The film is a very entertaining story about a wildly ambitious young man with the tenacity to do something historical. Milton thought it was the best use of 3D he had ever seen in a film. At one point when Petit is learning how to walk the wire, he drops his balancing pole. Milton and I both ducked, fearing we were each about to lose an eye. Even though we knew the story well, the film packs a tremendous amount of tension and suspense. Often, I found myself squirming; I suffered so much such anxiety. Afterward, I asked Milton if he thought that Joseph Gordon-Levitt actually learned to walk a tightrope for this film.

Milton: Yes, but his wire was probably two inches off the ground and everything around him was superimposed.

Petit’s magical achievement was something that could only be accomplished in a bygone era when it was possible to plot something so audacious almost invisibly in plain sight. The film was also a wonderful tribute to the towers. Before Petit walked the tightrope between them, New Yorkers viewed them as primarily two ugly boxes, but afterward, they took on a degree of humanity and New Yorkers embraced them. The film is peppered throughout with Petit standing inside Lady Liberty’s torch, talking directly to the camera about his feat, a cheesy device that breaks the fourth wall. At first, we found that gimmick irritating, but by the very end, we realized it provided poignant punctuation.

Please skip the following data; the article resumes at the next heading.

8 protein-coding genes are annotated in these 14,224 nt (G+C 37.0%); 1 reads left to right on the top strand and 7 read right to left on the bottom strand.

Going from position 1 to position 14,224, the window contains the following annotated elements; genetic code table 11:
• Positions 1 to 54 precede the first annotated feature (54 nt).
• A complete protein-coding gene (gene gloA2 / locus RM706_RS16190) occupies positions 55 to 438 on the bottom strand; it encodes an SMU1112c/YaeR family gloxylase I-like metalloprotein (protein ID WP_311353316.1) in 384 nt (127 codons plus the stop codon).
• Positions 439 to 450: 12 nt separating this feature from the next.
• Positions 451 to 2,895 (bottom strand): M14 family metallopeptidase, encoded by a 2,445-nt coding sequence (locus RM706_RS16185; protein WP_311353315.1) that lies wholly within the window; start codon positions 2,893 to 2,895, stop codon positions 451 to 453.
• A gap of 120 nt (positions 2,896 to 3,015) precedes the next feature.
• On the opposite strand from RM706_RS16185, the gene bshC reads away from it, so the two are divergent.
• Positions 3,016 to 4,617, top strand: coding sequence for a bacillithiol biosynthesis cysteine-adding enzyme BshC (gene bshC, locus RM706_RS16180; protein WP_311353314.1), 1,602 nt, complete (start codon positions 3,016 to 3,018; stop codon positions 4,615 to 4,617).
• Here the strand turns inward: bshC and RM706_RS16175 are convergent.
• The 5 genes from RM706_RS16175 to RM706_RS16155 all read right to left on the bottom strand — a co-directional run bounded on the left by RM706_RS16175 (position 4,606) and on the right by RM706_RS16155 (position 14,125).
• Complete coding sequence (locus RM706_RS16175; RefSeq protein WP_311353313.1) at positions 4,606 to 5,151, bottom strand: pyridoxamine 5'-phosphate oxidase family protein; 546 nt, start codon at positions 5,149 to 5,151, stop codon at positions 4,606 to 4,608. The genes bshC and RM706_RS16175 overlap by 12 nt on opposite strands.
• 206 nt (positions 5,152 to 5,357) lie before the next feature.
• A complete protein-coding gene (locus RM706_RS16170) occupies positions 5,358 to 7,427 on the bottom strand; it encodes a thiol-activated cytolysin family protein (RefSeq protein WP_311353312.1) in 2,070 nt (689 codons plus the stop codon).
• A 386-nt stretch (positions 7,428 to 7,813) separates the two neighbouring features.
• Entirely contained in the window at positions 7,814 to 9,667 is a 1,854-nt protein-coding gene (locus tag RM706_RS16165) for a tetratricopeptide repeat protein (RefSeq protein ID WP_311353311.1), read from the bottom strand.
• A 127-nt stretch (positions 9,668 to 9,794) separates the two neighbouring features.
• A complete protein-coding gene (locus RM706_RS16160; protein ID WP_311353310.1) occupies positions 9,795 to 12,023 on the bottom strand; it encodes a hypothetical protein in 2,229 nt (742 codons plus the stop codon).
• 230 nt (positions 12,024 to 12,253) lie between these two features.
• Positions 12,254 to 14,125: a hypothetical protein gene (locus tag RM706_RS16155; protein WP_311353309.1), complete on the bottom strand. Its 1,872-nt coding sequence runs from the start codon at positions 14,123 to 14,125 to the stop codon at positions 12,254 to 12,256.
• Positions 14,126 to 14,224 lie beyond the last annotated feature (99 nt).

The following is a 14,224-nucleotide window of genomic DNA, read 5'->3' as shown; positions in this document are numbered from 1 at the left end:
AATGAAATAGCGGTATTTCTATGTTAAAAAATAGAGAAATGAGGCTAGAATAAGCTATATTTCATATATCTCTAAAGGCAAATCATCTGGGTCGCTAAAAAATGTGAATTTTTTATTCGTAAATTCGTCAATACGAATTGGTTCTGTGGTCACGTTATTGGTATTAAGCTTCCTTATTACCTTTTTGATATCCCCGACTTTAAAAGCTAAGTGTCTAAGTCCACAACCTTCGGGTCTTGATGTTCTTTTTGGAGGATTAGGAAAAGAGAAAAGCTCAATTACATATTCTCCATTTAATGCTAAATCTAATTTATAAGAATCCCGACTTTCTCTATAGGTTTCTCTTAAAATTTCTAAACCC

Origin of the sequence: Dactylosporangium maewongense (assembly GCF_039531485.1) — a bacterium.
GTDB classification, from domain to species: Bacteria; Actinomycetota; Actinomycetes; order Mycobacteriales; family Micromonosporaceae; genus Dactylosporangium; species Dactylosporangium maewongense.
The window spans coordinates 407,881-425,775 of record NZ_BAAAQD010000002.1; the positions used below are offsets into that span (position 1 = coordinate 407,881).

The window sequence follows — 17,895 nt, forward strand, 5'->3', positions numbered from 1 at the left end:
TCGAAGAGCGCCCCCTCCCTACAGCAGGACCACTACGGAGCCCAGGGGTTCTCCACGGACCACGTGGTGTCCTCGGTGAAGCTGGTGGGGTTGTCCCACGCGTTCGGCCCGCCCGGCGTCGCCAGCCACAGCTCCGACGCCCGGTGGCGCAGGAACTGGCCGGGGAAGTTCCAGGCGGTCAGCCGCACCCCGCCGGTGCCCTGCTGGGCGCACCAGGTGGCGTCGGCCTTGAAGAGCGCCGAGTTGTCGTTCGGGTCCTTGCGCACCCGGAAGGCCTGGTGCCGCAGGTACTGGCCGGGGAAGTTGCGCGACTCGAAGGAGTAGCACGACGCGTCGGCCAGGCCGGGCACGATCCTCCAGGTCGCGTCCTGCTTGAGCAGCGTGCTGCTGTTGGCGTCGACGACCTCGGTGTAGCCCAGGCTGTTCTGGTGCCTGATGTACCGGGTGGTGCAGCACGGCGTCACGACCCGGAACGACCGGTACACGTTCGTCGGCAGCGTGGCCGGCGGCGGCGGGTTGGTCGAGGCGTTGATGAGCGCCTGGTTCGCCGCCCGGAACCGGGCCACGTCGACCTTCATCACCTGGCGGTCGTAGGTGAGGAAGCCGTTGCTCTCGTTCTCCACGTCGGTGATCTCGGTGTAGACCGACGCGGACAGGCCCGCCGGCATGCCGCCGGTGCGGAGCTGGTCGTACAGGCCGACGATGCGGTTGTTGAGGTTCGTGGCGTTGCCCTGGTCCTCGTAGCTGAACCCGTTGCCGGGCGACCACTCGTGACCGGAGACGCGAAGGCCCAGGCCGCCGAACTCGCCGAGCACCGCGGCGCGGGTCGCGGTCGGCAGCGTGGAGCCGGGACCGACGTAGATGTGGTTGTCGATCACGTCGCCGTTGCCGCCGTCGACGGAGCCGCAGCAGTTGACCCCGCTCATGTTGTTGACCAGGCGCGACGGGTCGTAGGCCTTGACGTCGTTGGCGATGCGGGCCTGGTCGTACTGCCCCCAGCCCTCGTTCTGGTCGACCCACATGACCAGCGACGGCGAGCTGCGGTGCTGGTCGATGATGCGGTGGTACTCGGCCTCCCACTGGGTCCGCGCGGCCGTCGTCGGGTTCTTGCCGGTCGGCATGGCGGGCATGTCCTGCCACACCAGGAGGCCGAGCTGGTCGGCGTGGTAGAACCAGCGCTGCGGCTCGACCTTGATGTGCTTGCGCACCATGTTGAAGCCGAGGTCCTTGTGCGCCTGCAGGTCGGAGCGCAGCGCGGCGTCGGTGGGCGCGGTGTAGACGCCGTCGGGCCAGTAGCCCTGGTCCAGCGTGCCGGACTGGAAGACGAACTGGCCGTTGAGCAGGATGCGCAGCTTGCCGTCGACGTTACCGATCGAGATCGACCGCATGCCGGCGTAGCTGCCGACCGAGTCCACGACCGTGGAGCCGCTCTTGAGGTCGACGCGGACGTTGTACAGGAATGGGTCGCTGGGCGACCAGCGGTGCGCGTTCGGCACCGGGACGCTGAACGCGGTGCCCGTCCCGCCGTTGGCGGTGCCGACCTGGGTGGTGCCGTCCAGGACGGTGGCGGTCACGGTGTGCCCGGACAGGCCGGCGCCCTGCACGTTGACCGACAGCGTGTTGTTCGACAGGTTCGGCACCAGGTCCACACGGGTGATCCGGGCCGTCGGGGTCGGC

The Walk was a perfect film to inaugurate this year’s New York Film Festival. Don’t miss seeing it in 3D when it plays the multiplex wherever you live.

Lame Adventure 370: People, People Who Need Barbra …

Banner outside Avery Fisher Hall.

Banner outside Avery Fisher Hall.

Are the luckiest people in the world — if they have a friend like Milton. The Film Society of Lincoln Center held their 40th annual Chaplin Award fundraising gala in Avery Fisher Hall on Monday night. This year the honoree was Barbra Streisand. Milton is a HUGE Barbra fan, and I am, too. Both of us have been fans since the 60s when he was a boy in Nebraska and I, a girl in San Francisco, decades before we were destined to join forces in 21st century New York City.